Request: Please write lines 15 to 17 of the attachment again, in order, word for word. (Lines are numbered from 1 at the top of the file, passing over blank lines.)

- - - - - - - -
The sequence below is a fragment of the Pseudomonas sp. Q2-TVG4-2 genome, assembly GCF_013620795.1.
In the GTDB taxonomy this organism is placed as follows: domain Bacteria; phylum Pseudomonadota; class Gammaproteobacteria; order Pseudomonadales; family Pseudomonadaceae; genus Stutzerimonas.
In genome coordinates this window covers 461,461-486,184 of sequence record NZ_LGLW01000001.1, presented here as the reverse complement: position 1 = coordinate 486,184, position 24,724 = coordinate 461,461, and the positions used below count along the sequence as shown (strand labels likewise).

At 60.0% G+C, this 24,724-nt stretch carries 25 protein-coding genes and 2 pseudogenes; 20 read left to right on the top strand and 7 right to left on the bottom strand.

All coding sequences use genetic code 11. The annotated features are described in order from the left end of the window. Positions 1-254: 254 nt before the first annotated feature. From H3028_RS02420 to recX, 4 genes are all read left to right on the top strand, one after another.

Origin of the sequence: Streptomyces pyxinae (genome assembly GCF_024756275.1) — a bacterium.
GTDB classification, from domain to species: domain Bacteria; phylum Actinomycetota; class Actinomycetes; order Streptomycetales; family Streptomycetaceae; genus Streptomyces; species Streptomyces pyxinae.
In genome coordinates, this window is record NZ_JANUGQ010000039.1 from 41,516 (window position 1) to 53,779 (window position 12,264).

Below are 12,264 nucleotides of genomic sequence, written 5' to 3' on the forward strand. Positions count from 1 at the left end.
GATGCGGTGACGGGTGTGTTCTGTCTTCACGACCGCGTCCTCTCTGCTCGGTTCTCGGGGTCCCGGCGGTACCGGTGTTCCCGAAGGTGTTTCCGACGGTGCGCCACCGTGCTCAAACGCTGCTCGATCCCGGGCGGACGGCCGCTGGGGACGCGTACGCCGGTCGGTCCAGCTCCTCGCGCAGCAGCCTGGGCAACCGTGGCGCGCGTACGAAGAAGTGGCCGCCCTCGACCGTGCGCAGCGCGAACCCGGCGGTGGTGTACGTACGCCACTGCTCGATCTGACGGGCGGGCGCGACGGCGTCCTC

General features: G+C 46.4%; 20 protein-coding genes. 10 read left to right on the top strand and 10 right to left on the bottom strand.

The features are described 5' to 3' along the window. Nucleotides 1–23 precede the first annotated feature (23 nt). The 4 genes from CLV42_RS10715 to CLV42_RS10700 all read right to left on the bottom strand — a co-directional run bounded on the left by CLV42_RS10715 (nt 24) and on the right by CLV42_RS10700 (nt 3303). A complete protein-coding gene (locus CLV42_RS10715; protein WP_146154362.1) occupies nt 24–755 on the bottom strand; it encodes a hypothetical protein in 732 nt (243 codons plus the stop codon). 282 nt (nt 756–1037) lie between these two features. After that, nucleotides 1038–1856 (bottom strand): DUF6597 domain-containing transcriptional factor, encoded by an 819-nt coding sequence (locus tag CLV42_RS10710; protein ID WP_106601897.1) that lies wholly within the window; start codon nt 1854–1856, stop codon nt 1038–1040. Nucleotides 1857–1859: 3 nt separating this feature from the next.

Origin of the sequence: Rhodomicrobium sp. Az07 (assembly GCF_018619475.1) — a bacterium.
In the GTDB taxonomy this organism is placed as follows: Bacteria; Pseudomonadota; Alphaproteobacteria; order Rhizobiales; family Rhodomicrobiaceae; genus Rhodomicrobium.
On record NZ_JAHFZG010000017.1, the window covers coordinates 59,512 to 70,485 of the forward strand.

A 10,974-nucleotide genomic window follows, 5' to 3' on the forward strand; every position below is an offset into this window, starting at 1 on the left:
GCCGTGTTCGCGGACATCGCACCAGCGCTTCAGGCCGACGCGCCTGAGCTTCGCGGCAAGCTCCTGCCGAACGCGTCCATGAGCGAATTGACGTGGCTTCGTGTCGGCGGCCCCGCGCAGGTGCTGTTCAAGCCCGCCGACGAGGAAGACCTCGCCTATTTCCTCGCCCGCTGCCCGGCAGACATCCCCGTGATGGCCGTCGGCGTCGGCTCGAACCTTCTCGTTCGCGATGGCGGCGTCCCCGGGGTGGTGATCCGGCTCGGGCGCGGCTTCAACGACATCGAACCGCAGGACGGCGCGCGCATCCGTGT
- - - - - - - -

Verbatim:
On record NZ_JAHFZG010000017.1, the window covers coordinates 59,512 to 70,485 of the forward strand.

A 10,974-nucleotide genomic window follows, 5' to 3' on the forward strand; every position below is an offset into this window, starting at 1 on the left:
GCCGTGTTCGCGGACATCGCACCAGCGCTTCAGGCCGACGCGCCTGAGCTTCGCGGCAAGCTCCTGCCGAACGCGTCCATGAGCGAATTGACGTGGCTTCGTGTCGGCGGCCCCGCGCAGGTGCTGTTCAAGCCCGCCGACGAGGAAGACCTCGCCTATTTCCTCGCCCGCTGCCCGGCAGACATCCCCGTGATGGCCGTCGGCGTCGGCTCGAACCTTCTCGTTCGCGATGGCGGCGTCCCCGGGGTGGTGATCCGGCTCGGGCGCGGCTTCAACGACATCGAACCGCAGGACGGCGCGCGCATCCGTGT